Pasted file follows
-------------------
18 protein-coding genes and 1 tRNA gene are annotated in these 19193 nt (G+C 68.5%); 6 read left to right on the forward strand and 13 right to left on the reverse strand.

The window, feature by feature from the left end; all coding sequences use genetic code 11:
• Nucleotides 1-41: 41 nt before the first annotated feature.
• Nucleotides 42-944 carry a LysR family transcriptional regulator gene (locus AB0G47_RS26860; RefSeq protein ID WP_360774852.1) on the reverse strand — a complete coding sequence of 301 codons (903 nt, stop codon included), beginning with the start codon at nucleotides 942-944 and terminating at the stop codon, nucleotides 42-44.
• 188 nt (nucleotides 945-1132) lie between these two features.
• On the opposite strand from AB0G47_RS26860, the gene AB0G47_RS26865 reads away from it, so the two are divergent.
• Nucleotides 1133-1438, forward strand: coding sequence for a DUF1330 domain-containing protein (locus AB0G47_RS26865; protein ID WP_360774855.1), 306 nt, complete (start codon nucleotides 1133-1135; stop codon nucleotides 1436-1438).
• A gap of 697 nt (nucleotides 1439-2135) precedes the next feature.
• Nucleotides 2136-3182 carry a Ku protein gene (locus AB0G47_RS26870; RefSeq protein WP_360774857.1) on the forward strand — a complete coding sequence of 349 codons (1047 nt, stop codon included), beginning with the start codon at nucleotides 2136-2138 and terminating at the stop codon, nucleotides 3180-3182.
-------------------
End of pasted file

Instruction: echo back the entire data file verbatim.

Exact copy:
18 protein-coding genes and 1 tRNA gene are annotated in these 19193 nt (G+C 68.5%); 6 read left to right on the forward strand and 13 right to left on the reverse strand.

The window, feature by feature from the left end; all coding sequences use genetic code 11:
• Nucleotides 1-41: 41 nt before the first annotated feature.
• Nucleotides 42-944 carry a LysR family transcriptional regulator gene (locus AB0G47_RS26860; RefSeq protein ID WP_360774852.1) on the reverse strand — a complete coding sequence of 301 codons (903 nt, stop codon included), beginning with the start codon at nucleotides 942-944 and terminating at the stop codon, nucleotides 42-44.
• 188 nt (nucleotides 945-1132) lie between these two features.
• On the opposite strand from AB0G47_RS26860, the gene AB0G47_RS26865 reads away from it, so the two are divergent.
• Nucleotides 1133-1438, forward strand: coding sequence for a DUF1330 domain-containing protein (locus AB0G47_RS26865; protein ID WP_360774855.1), 306 nt, complete (start codon nucleotides 1133-1135; stop codon nucleotides 1436-1438).
• A gap of 697 nt (nucleotides 1439-2135) precedes the next feature.
• Nucleotides 2136-3182 carry a Ku protein gene (locus AB0G47_RS26870; RefSeq protein WP_360774857.1) on the forward strand — a complete coding sequence of 349 codons (1047 nt, stop codon included), beginning with the start codon at nucleotides 2136-2138 and terminating at the stop codon, nucleotides 3180-3182.